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DAR AL-HARB. The concept of ddr al-barb, or realm of war, comes from the dualistic worldview of the classical Islamic legal tradition. This term denotes the territories bordering the dar al Islam whose leaders are called upon, under threat of invasion, to convert to the Muslim religion. Jurists trace the concept of ddr al-barb back to the time of the Prophet and cite the messages sent by Islam’s founder to the emperors ofPersia, Abyssinia, andByzantium, and to other leaders, summoning them to choose between conversion and war.

Dar al-harb is thus an enemy territory outside the jurisdiction of Islamic law that must be converted to Islamic territory. The inhabitants of ddr al-,harb (harbis or ahl al-harb) are defined as those who have refused to convert after being enjoined to do so. This conversion can be effected by means of conquest if the leaders do not submit, but the use of force may be avoided when there is submission. From the moment the leaders of dar al-harb accept Islam, this territory is considered as fully part of dar al-Islam. Conversely, an Islamic territory taken by infidels becomes dar al-harb when the law of the non-Muslims replaces Islamic law. According to certain jurists, the intermediary regions that separate dar al-Islam from ddr al-,harb, although they really belong to neither, must be viewed by Muslims as the territory of war, given the security threat these regions pose to the community of the faithful.

The fact that the Islamic worldview includes a space considered to be a place of confrontation and war should not, however, lead to the conclusion that Islamic international law is fundamentally violent and warlike. War is rather an evil that is inevitable given the necessity to repulse aggression, to avoid division of the community, or to contribute to the triumph of divine justice on earth. Thus defensive or offensive jihad, which formed the basis for the concept of dar al-harb, is practiced according to precise norms and rules that the faithful must in theory respect. These rules provide for distinctions between combatants and noncombatants, the humane treatment of prisoners, food blockades, and indiscriminate use of arms.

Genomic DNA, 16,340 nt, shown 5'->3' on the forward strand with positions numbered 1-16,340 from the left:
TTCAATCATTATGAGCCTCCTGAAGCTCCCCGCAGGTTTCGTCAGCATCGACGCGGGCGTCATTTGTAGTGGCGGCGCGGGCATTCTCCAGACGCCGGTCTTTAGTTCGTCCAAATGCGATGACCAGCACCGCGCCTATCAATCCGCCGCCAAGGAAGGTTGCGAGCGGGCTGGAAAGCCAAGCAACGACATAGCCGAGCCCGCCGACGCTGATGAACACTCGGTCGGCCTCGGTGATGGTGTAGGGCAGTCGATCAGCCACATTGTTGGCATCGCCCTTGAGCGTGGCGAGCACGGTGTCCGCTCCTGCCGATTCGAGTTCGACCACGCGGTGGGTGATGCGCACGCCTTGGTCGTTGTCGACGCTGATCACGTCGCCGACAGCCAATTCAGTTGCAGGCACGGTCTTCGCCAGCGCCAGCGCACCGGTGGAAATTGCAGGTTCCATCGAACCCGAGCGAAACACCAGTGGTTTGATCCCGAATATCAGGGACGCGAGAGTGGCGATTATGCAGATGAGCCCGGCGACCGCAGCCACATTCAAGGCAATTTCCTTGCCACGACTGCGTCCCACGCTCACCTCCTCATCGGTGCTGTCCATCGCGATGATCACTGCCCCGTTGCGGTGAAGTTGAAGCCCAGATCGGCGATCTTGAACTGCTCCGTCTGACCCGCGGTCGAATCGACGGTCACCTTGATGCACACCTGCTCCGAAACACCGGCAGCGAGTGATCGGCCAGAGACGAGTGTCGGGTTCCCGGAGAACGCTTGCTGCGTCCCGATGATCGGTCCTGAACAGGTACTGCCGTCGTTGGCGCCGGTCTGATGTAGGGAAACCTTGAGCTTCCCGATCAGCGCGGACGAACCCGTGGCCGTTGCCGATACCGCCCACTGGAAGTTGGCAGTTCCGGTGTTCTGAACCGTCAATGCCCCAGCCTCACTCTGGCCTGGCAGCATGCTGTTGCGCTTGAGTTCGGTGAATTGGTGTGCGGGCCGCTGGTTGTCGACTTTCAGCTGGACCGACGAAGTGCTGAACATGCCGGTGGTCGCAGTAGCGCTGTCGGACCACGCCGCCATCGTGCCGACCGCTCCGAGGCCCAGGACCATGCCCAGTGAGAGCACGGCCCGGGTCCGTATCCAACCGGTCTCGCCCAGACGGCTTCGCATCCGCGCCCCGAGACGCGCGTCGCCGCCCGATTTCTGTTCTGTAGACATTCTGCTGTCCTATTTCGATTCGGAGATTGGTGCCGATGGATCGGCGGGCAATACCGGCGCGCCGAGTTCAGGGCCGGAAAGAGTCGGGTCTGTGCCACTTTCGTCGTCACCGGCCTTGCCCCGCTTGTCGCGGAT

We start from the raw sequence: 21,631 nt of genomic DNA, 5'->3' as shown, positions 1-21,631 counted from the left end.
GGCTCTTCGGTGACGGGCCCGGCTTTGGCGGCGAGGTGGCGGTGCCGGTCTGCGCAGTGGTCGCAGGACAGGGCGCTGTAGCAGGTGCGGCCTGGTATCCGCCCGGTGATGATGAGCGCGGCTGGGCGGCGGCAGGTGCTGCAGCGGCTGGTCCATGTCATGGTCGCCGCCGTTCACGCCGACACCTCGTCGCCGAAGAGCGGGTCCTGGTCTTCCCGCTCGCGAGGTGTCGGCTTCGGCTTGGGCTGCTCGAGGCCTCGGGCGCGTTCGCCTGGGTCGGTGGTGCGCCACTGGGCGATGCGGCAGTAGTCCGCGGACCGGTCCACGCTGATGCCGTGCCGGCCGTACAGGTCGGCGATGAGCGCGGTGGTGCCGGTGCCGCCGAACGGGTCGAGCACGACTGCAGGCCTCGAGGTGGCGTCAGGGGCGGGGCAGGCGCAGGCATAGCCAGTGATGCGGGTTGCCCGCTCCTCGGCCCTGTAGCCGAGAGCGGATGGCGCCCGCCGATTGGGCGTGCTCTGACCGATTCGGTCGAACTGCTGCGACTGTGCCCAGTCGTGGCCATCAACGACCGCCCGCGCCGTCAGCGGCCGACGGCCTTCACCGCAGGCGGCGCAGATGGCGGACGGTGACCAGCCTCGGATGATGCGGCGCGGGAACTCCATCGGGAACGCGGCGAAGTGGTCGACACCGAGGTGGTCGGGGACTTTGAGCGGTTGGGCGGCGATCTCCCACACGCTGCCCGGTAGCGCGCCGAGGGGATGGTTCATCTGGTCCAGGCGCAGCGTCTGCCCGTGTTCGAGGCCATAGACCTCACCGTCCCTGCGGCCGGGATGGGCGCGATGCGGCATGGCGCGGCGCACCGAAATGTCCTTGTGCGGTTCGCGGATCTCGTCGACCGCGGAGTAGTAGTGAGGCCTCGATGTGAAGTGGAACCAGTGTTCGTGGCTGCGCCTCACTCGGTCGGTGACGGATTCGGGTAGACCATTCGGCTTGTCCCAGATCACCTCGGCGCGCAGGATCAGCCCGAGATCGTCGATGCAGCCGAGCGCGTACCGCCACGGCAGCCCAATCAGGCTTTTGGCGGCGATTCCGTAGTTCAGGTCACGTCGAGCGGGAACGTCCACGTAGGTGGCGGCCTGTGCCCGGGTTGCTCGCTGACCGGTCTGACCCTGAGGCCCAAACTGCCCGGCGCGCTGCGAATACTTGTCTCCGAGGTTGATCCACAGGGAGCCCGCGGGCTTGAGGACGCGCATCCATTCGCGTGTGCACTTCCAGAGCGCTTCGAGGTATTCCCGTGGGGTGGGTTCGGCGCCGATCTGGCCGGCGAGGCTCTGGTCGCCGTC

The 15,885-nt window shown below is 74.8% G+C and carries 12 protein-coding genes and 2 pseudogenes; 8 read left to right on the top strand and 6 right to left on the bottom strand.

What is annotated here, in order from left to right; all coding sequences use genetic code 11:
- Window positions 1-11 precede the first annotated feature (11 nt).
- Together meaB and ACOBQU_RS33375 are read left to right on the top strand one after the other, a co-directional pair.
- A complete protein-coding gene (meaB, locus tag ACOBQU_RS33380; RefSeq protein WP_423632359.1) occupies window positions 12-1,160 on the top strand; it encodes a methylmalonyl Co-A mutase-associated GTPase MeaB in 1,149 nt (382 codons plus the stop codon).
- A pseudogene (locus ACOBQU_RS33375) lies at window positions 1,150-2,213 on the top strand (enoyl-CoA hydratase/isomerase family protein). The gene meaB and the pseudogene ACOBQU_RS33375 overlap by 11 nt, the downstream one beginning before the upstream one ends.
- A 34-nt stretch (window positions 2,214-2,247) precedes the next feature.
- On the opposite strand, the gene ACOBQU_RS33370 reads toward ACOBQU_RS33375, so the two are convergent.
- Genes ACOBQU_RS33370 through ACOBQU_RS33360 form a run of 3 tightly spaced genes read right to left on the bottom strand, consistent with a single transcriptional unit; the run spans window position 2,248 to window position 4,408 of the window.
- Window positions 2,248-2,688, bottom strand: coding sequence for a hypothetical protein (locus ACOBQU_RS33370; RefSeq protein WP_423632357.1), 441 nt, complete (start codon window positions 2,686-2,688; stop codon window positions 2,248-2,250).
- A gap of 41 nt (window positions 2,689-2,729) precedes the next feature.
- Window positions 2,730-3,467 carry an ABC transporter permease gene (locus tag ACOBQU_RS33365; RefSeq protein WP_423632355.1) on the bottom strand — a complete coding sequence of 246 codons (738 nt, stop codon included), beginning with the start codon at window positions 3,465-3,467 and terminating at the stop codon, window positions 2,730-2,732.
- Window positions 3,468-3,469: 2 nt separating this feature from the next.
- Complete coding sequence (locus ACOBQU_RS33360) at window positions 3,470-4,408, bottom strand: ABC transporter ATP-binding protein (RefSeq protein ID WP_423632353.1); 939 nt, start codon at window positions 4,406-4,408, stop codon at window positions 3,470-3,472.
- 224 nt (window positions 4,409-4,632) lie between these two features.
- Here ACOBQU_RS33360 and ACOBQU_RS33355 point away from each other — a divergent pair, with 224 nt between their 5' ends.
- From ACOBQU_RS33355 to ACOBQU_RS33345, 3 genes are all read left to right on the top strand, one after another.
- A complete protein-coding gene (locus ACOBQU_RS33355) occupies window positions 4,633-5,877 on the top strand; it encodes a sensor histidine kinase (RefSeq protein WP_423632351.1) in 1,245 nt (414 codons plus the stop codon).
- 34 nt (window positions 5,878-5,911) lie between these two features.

The notion of ddr al-harb, like many other classical concepts of Muslim law, has been affected by historical changes. With the fragmentation of the Muslim world into a multitude of states and the progressive decline of their power, ddr al-harb has been divested of its significance. Moreover, the inclusion of Muslim countries in the modern international juridical order implies the renunciation of such a concept. However, Islamic international law is seen to be of divine origin and therefore immutable and timeless, so it will never be totally obsolete.

[See also Dar al-Islam; Dar al-Sulh; Jihad.]


Abel, A. “Dar al-Harb.” In Encyclopaedia of Islam, new ed., vol. 2, p. 129.Leiden, 1960-

Mawardi, Abu al-Hasan ‘Ali ibn Muhammad al-. Les statuts gouvernementaux, ou, Regles de droit public et administratif. Translated byEdmondFagnan.Beirut, 1982.

Parvin, Manoucher, and Maurice Sommer. “Dar Al-Islam: The Evolution of Muslim Territoriality and Its Implication for Conflict Resolution in theMiddle East.” International Journal ofMiddle EastStudies 12 (1980): 1-21.

Proctor, J. Harris, ed. Islam and International Relations.London, 1965.


Translated from French by Elizabeth Keller

Azhar Niaz Article's Source: http://islamicus.org/dar-al-harb/

  • writerPosted On: November 6, 2012
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